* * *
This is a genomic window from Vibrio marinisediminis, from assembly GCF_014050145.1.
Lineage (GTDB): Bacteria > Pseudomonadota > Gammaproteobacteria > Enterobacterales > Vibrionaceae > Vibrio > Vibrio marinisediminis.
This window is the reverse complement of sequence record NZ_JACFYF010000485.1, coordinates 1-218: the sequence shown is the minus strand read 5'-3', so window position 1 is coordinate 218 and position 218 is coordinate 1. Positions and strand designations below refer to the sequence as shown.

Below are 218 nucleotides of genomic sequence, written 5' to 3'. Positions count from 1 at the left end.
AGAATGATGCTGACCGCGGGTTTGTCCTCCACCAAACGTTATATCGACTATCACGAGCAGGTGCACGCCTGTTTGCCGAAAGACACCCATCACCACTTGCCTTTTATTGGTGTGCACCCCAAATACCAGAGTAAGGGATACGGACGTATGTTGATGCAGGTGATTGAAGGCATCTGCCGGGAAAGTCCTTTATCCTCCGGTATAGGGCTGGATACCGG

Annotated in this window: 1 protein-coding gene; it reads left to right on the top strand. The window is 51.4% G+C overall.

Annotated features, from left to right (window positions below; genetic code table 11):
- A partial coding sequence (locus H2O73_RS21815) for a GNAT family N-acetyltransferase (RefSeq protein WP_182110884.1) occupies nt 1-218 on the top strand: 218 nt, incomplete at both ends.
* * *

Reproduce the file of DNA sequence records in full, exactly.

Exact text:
This is a genomic window from Vibrio marinisediminis, from assembly GCF_014050145.1.
Lineage (GTDB): Bacteria > Pseudomonadota > Gammaproteobacteria > Enterobacterales > Vibrionaceae > Vibrio > Vibrio marinisediminis.
This window is the reverse complement of sequence record NZ_JACFYF010000485.1, coordinates 1-218: the sequence shown is the minus strand read 5'-3', so window position 1 is coordinate 218 and position 218 is coordinate 1. Positions and strand designations below refer to the sequence as shown.

Below are 218 nucleotides of genomic sequence, written 5' to 3'. Positions count from 1 at the left end.
AGAATGATGCTGACCGCGGGTTTGTCCTCCACCAAACGTTATATCGACTATCACGAGCAGGTGCACGCCTGTTTGCCGAAAGACACCCATCACCACTTGCCTTTTATTGGTGTGCACCCCAAATACCAGAGTAAGGGATACGGACGTATGTTGATGCAGGTGATTGAAGGCATCTGCCGGGAAAGTCCTTTATCCTCCGGTATAGGGCTGGATACCGG

Annotated in this window: 1 protein-coding gene; it reads left to right on the top strand. The window is 51.4% G+C overall.

Annotated features, from left to right (window positions below; genetic code table 11):
- A partial coding sequence (locus H2O73_RS21815) for a GNAT family N-acetyltransferase (RefSeq protein WP_182110884.1) occupies nt 1-218 on the top strand: 218 nt, incomplete at both ends.